“The green levy shall be for the purposes of raising funds to facilitate the management of plastics and plastic products, with an estimated Shs8 billion collected annually for the purpose,” she said.
In November 2018, Parliament passed the National Environment Bill, 2017 implementing Kyambadde’s proposal of banning polythene bags below 30 microns.
The Bill was passed following a recommendation from the Committee on Natural Resources. President Museveni assented to the Bill of the National Environment Act on 24th February 2019.
The current NEMA Executive Director Barirega Akankwasah says that it is impossible to measure the 30 microns with one’s naked eyes, making it difficult to enforce the law.
He told RDCs and District Chairpersons on Friday, that the implementation of the clause is largely impractical and the enforcement was also left to UNBS which carries out the testing and approval of the kavera.
However, NEMA currently works together with UNBS to ensure that all kavera on the market is tested. But with the renewed call by Cabinet backed up by the President, Barirega believes the law banning the use of plastics will now pass.
“Cabinet resolved to have a total ban on Kavera. This means we are going back to Parliament to defend the move, amend the law and cause the total ban. This time it will pass because the President has also added his voice,” said Barirega.
In August 2021, the government through Cabinet renewed the call for a total ban on the manufacturing, use, and importation of kavera. Beatrice Anywar the then State Minister for Environment noted that this time around, nothing will frustrate the implementation.
The failure to implement the ban has been attributed to several reasons including corruption, politics, lack of sensitization of the masses and lack of suitable alternatives.
The development has been welcomed by district leaders who promised to ensure that once the law is passed, it will be enforced to the maximum.
The dissemination activity was organized in collaboration with the Wildlife Conservation Society (WCS), a non-governmental, science-based conservation organization which aims at saving wildlife and wild places.
According to Dr David Were (PhD) a Researcher and Assistant Lecturer with the Department of Environmental Management, Makerere University, the use of kavera is dangerous to biodiversity as it is to humans.
He explains that the kavera can last decades if it ends up especially in water, pausing a threat to the fish and humans.
“Back in the day, wetlands and forests worked as catchment areas, stopping the plastics from flowing into the major water bodies. The kavera would get stuck in a wetland which then filters the water and by the time this water makes its way to the lake, it is clean,” says Dr Were.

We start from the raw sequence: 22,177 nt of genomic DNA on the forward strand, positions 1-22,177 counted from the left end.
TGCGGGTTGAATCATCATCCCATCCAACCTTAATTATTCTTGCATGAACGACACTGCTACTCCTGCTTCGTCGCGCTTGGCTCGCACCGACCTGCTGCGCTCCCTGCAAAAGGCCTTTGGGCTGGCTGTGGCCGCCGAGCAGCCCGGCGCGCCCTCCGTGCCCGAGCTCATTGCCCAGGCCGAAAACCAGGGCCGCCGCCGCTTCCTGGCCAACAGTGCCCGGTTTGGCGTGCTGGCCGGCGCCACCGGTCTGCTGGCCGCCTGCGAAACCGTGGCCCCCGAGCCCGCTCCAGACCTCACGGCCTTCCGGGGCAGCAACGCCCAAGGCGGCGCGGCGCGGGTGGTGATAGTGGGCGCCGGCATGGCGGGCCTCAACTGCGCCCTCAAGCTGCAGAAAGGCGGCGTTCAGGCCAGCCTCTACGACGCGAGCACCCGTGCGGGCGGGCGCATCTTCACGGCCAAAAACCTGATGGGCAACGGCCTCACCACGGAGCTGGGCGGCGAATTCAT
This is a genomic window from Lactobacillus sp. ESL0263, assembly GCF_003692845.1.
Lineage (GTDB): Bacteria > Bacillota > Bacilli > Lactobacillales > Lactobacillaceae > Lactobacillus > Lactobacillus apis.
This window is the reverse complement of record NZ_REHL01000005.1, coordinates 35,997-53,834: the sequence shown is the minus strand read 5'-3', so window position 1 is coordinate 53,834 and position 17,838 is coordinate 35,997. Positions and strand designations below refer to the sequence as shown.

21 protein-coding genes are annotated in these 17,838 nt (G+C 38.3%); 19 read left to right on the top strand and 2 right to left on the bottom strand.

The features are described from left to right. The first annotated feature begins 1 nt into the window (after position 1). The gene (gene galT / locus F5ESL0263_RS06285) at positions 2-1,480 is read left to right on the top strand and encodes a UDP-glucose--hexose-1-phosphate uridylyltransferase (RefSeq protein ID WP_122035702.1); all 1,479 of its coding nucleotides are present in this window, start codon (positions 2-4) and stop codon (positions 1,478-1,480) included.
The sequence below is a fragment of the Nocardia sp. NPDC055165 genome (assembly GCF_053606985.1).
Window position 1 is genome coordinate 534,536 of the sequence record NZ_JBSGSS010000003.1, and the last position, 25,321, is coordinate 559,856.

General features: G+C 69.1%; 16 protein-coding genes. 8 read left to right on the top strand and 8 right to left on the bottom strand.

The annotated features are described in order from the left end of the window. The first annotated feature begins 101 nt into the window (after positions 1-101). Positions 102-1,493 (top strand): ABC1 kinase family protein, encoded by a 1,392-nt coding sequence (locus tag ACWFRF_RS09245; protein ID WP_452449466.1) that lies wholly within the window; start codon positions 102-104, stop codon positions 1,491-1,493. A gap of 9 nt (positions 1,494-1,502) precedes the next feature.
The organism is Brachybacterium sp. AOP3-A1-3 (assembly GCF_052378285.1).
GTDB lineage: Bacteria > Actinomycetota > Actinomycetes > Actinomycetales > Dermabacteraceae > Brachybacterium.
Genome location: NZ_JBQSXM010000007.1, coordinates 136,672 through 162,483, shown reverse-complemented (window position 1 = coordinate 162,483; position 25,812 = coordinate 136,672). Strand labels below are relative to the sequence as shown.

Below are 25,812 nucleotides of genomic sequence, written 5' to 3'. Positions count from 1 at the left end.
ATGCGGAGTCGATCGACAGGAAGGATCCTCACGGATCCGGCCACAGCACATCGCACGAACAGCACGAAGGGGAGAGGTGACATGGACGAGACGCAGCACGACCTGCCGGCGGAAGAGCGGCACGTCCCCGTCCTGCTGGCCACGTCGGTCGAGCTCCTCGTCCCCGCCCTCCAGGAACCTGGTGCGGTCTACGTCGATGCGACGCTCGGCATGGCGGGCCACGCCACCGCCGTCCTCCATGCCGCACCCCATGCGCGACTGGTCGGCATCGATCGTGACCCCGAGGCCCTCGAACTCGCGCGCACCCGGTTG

“But now, forests and wetlands have been cut down and occupied by humans, meaning the plastics flow directly into the lake where they are degraded after decades and turned into small particles that are then swallowed by the fish. This may cause some fish to lack oxygen and die, while the one that remains alive is then consumed by humans who take in the plastic pollutants through the fish, which is dangerous to human life.”
Research, First evidence of microplastics in the African Great Lakes: Recovery from Lake Victoria Nile perch and Nile tilapia published in 2015 in Tanzania, indicates that Microplastic contamination in the African Great Lakes is currently unreported, and compared to other regions of the world little is known about the occurrence of microplastics in African waters and their fauna.
The study was conducted in the Mwanza region of Tanzania, located on the southern shore of Lake Victoria.
During the study, the gastrointestinal tracts of locally fished Nile perch (Lates niloticus) and Nile tilapia (Oreochromis niloticus) were examined for plastics. Plastics were confirmed in 20% of fish from each species by Attenuated Total Reflectance Fourier Transform Infrared (ATR-FTIR) spectroscopy.
A variety of polymer types were identified with likely sources being urban waste and consumer use. Although further research is required to fully assess the impact of plastic pollution in this region, our study is the first to report the presence of microplastics in Africa’s Great Lakes and within the fish species that inhabit them. https://www.researchgate.net/publication/283784536_First_evidence_of_microplastics_in_the_African_Great_Lakes_Recovery_from_Lake_Victoria_Nile_perch_and_Nile_tilapia
Lake Victoria is shared by the three countries of Uganda, Kenya and Tanzania.